The Norwegian archipelago of Svalbard, with a location in the high Arctic and easy accessibility, represents a unique platform for high quality international research and education.
Svalbard Science Conference focuse on achieving excellent science through cooperation; enhancing cooperation and quality within Svalbard research, building and strengthening interdisciplinary and international networks and consolidating Svalbard as an attractive platform for Arctic research.
We now invite researchers, research managers and stakeholders to the fourth Svalbard Science Conference.
The organizing committee for SSC2023 will be The Research Council of Norway, The Norwegian Polar Institute, Norwegian Institute for Air Research, The Norwegian Meteorological Institute and Svalbard Science Forum.
There will be inspirational talks from invited keynotes and we invite participants to take an active role through presentations, poster sessions and group discussions
The conference will be held at Scandic Fornebu, Oslo 31 October - 1 November 2023.
Registration to the conference is now open
Dear Participant, Presenter, Chair and Key note.
Please scroll down and register your participation at Svalbard Science Conference 31 October-1 November 2023.
The participant fee for the conference is:
Participant - 2500 NOK/approx. 250 EURO
PhD or Master student - 1250 NOK/approx. 125 EURO (Send a copy of your student ID or a confirmation from your supervisor to email@example.com)
Chair / Key note / conference committee - no fee
The participant fee is paid by credit card when you register.
The registration fee covers lunch both days, coffee breaks and dinner 31 October.
In case you have to cancel your registration, please contact Svalbard Scinece Forum (firstname.lastname@example.org). We are unfortunately not able to refund participation fees.
You cover your own accomodation and travel expenses. We encourage participants to stay at the conference hotel Scandic Fornebu.
Booking code used online for discounted rates: BSVE301023 Book rooms with dicounted rates at the hotel using the booking code here
(You can book discounted rates with this code till 29 September. The hotel rooms can be cancelled up to 48 hours before your stay)
Registration for the conference is open for up to 300 participants and will be open till the conference is fully booked.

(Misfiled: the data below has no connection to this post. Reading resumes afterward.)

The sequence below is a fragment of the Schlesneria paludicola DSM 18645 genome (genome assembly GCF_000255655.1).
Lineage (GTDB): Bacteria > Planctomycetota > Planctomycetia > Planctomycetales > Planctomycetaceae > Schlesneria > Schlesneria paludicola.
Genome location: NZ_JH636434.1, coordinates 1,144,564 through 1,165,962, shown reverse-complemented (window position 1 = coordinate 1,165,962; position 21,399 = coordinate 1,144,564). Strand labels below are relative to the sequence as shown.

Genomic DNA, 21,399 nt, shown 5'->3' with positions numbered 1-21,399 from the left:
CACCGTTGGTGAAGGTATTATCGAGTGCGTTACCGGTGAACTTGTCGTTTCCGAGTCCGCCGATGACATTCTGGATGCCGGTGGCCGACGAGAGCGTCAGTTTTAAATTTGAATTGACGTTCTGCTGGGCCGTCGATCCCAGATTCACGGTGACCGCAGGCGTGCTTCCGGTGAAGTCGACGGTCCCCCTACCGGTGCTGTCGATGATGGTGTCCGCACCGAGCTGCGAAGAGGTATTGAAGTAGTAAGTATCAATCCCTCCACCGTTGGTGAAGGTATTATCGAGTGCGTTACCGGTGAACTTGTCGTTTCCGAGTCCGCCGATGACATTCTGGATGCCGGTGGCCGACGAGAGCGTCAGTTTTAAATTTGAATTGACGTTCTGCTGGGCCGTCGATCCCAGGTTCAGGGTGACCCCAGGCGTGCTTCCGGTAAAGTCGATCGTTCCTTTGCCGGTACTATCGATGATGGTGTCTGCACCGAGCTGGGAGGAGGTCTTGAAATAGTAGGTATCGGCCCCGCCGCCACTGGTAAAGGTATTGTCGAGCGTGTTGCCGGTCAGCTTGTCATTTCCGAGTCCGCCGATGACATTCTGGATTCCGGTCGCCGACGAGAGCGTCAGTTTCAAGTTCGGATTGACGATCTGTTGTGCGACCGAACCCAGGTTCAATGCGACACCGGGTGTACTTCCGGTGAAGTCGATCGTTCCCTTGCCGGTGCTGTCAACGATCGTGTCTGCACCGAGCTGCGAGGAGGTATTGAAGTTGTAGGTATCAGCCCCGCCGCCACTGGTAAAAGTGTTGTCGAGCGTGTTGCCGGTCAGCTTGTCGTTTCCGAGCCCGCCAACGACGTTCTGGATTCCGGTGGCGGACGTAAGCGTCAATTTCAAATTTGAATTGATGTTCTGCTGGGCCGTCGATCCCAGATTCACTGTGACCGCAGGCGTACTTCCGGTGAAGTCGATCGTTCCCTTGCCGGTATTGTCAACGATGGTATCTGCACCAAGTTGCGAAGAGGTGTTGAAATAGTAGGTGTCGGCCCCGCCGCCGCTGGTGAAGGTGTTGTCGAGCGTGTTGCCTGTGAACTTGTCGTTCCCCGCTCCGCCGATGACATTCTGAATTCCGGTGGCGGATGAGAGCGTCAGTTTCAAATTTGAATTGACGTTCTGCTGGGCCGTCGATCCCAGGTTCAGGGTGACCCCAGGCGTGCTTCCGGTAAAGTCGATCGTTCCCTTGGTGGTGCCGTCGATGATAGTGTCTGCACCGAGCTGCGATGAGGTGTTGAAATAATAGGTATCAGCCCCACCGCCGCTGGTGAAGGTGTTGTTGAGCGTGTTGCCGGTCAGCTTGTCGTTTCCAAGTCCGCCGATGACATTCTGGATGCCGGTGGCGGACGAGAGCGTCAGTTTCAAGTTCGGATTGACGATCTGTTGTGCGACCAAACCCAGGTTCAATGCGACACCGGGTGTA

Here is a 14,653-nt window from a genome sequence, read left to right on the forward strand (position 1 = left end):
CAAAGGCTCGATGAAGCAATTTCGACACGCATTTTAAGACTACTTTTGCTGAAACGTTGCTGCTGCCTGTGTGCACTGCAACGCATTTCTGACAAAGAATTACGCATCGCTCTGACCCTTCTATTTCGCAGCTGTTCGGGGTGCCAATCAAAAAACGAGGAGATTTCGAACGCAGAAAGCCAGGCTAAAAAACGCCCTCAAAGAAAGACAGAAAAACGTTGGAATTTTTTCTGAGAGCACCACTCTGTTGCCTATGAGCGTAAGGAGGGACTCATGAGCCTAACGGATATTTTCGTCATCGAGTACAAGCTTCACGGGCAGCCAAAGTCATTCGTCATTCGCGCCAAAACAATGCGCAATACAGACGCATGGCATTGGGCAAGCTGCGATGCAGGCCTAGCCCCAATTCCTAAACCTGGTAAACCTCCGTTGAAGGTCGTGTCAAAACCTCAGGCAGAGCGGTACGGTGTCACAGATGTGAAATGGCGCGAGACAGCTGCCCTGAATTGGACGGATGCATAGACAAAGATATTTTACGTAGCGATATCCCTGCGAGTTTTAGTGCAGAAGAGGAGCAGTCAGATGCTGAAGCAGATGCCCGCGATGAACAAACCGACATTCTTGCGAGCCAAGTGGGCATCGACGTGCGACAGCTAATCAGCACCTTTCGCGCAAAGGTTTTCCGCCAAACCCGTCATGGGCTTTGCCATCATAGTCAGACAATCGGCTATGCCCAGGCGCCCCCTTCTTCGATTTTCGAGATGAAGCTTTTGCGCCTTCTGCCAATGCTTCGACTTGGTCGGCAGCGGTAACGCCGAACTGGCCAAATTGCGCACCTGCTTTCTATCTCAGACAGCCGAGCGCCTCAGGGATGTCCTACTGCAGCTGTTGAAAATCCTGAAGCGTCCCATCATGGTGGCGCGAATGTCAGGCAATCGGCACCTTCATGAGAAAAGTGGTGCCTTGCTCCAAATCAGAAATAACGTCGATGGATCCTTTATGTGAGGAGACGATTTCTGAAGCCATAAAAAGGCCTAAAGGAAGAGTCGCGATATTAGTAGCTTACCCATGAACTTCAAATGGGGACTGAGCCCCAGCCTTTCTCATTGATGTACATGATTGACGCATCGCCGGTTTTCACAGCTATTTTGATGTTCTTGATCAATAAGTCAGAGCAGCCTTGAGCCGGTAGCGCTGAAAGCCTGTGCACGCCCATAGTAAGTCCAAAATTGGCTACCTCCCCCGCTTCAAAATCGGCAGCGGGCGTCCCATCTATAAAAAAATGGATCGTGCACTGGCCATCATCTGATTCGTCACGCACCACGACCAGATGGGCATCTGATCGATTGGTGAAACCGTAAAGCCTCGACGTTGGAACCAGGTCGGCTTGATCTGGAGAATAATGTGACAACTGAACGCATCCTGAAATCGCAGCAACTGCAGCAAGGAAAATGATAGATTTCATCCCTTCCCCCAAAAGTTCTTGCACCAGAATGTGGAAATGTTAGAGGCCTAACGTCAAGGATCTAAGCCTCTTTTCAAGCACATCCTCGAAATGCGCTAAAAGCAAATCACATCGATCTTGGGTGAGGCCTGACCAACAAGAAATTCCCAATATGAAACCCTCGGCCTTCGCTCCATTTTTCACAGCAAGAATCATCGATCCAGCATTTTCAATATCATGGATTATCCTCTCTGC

For questions regarding registration please contact Svalbard ScienceForum (email@example.com)
A more detailed program will be available here soon.
Day 1: Tuesday 31 October
Session 1: Four times faster
Recent publications show that the Arctic is warming faster than anticipated. The summer season is getting longer, the winter shorter, sea temperatures are on the rise, sea ice is disappearing, glaciers are melting, and the permafrost is thawing. Svalbard and its surrounding ocean may go into a spiral of changes that will drastically change the archipelago. Climate change is happening all over the Arctic. Svalbard may be unique in some respects and typical for the Arctic in others. When can Svalbard research help us understand the future of the Arctic system and when can it not?
Session 2: Earth System Science and Svalbard
Svalbard is an excellent platform for Earth System Science focusing on the changing Arctic environment, to understand and predict the Arctic’s impact on climate change globally as well as extreme events regionally. Understanding the Earth System in and around Svalbard on process-and system levels requires empirical approaches (monitoring and experimental) and modelling. Integration and collaboration between these approaches is highly beneficial and is something that has been gaining traction in the previous years.
Session 3: Svalbard and its Neighbours
The Fram Strait, the region between Svalbard and Greenland, is a key region for meridional transport in ocean and atmosphere. The northward inflow of warm Atlantic water contributes to sea ice melting and is associated with heat release into the atmosphere. Sea ice export from the Central Arctic is happening through the Fram Strait, and cold polar water masses flow southwards along the East Greenland coast. Changing conditions in sea ice and water properties affect the overlying atmosphere, and consequently have an impact on the adjacent terrestrial and glacier environment.
Session 4: How to bring it all together
A Polar Bear ate my Zodiac
We have all been there; something, some things, nothing worked out as planned...